CAREFUL SELECTION of breed choice to produce a quality suckled calf will have to be the way forward for beef producers on the moors if a sustainable profit is to be made post-CAP reform.
One producer who has concentrated on breed choice to do just that is Dave Powell, who manages Chargot Estate for Marshall Farms on Exmoor.
Initially, he thought sheep would be the more profitable route post-CAP reform for the 385ha (950-acre) estate, but having geared management around quality calf production, he has decided to continue with just that.
His 220-cow herd consisting of Blonde, Limousin and Angus crosses are put to a Belgian Blue bull for spring calving. Heifers are kept and put to an Angus bull for the first year and a Charolais bull from then on.
Having a beef-bred cow will also help once the over 30-months scheme ends. “Instead of depreciation on our cows, they will be worth something. Having high quality cows will ensure better prices as well as more consistent quality calves.”
Calving pattern must also remain tight to provide consistent batches of calves, says Mr Powell. “We calve between March and early May. Anything calving later will be sold with a calf at foot.”
Creep feeding begins in June to maximise growth potential. “We start feeding early so calves become acclimatised to concentrate. When supplements are started later on they tend to gorge themselves and often scour,” he says.
Stores are sold at about six months old, normally through Cutcombe Market. “The last batch saw the best prices of £540 realised at 265kg.”
But with the removal of subsidies, he predicts suckled calf prices will have to average more than 400 to produce a profitable return. To help boost prices further, some calves are sold off the farm for showing.
Selecting cows of breeds to suit the premium market is something Philip Heard from Meldon Farm, Dartmoor, also believes is essential. Having lost a herd of Galloways to foot-and-mouth, he has since restocked with Limousin and Welsh Black cross cows.
His 300-cow herd is now bred to Charolais or Limousin bulls, with spring and autumn calving groups.
“DEFRA and English Nature are keen to keep suckler cows grazing on the hills, so we opted for a breed that could cope with rough grazing.”
Most calves are sold during September and November, with spring calves leaving the farm at six months old and autumn calves at 12 months. “Although I am happy to sell privately off the farm, I am still keen to keep livestock markets going.” Calves are regularly sold though Tavistock and Hatherleigh markets.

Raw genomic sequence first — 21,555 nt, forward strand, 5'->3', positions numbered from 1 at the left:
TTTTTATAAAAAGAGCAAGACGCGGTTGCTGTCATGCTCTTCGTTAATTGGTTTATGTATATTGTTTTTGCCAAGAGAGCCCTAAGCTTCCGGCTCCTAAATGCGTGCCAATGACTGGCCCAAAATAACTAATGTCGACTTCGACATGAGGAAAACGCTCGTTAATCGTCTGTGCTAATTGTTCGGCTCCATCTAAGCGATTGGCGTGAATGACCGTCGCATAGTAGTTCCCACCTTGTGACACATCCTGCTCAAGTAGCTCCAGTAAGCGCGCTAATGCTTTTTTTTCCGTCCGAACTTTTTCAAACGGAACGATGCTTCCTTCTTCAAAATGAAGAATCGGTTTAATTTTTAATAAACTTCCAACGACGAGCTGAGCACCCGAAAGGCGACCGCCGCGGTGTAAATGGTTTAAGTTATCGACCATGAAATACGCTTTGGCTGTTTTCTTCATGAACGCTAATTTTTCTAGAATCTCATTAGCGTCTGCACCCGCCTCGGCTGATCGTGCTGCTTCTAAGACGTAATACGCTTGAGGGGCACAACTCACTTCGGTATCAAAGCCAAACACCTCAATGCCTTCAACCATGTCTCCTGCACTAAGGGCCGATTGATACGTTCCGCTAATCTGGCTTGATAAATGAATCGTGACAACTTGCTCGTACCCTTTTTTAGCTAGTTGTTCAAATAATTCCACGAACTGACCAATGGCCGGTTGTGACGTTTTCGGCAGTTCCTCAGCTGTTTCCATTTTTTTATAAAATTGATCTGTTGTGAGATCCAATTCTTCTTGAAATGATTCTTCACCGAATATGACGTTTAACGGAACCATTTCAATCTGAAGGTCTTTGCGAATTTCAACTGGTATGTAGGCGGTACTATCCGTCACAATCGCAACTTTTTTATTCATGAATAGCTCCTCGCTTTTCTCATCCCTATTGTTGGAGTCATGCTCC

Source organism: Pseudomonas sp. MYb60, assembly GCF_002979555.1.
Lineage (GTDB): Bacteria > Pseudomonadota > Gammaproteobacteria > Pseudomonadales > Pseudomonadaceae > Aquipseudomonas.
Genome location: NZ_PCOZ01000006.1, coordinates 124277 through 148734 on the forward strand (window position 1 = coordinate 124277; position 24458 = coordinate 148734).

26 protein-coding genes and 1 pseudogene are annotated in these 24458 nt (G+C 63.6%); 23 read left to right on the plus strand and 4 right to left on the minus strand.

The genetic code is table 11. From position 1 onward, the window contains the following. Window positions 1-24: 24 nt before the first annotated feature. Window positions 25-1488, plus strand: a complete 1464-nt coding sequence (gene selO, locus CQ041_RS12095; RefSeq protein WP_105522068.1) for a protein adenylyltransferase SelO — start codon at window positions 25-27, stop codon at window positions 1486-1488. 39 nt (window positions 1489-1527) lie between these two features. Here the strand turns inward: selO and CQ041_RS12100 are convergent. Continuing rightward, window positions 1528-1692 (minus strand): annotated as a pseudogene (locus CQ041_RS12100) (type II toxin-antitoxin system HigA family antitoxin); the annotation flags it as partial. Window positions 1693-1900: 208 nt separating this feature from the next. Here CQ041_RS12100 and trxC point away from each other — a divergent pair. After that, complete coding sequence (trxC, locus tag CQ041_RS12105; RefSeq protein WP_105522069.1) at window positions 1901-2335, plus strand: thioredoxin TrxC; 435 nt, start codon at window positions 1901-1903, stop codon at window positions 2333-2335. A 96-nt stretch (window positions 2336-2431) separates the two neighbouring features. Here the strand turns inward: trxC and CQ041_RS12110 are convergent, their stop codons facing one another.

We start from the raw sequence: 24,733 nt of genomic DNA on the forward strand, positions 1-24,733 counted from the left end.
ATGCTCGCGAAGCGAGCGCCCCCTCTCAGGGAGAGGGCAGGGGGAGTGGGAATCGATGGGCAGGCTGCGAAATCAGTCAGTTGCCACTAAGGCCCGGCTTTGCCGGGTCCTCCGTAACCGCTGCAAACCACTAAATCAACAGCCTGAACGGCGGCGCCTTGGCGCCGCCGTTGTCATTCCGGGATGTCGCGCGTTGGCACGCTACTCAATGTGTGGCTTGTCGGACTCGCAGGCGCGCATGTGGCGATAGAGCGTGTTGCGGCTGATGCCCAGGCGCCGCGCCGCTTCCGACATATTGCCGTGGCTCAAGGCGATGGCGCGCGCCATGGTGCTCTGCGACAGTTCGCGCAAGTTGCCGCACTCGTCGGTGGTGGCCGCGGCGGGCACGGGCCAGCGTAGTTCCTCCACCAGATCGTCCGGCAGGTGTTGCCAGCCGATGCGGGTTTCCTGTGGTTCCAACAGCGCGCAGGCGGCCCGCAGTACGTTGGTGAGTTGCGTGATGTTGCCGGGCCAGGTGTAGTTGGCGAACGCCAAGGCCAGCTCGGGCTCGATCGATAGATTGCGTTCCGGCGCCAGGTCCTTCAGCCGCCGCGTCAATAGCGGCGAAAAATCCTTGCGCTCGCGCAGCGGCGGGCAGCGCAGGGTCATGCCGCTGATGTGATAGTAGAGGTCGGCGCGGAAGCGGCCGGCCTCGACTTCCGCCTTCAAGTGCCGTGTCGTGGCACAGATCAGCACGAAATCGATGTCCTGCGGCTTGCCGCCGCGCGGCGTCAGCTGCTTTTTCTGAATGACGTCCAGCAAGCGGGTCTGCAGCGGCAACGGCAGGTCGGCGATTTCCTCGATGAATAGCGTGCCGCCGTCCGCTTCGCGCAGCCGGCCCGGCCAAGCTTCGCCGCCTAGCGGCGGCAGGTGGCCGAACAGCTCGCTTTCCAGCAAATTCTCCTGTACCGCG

Recent prices have been more than Mr Heard had budgeted for, with spring calves averaging £235 and £410 for heifers and steers, respectively, and £390 and £485 for autumn heifers and steers.
But a higher price is important to make a profit without relying on SFP, says Mr Heard. “For that to happen we must see a rise in beef price which must come back down the chain to suckled calf producers.”
Keeping costs to a minimum is also a concern. “Cows and calves are kept in slatted sheds, and autumn calving cows are housed in cubicles, helping keep straw costs low. We are also in the process of constructing woodchip corrals to save on bedding costs.”
He is optimistic there will be a future for suckled calves in the south west, but quality will have to dominate. “Breed choice will have to be carefully considered to produce a calf for the premium end of the market.”
Providing the south west can entice buyers from further afield, he is convinced there will be calves reared. “It’s all about making a name for yourself and offering a consistent product.”
But Philip Cornelius, who farms 174ha (430 acres) at Trewinnow Farm on Bodmin with his two sons feels more nervous for the future of suckled calf production in the south west.
“Without a form of compensation to encourage producers to keep suckler cows, many will change their farming enterprise,” he reckons.
Mr Cornelius has been running Hereford and Angus cross cows, but has recently opted for a more Continental input using Limousin and Simmental cross cows. “We were seeing too much Holstein influence and calves were not the standard they should be.”
But he agrees quality will be the way forward for producers to survive. “Something we have purposely tried to achieve with the change of cow and bull breed.”
His spring-calving cows are put to a Blonde bull to produce a long, lean, good-quartered calf with the autumn group calving to a Charolais. “The Charolais tends to cope with winter housing and concrete better than the Blonde,” he says.
But removal of subsidies may see the family change to a full spring-calving herd. “This will help us reduce concentrate, housing and labour costs. But it could mean increased replacement costs.”
However, not every producer can adapt to change, so Mr Cornelius feels there must be an incentive – equivalent to about £150 a cow – to keep suckler cows on the uplands. “Taking a heifer through from her own conception to producing a calf and bringing a return can take as long as three years. Although government policy can change overnight, we as producers can’t.”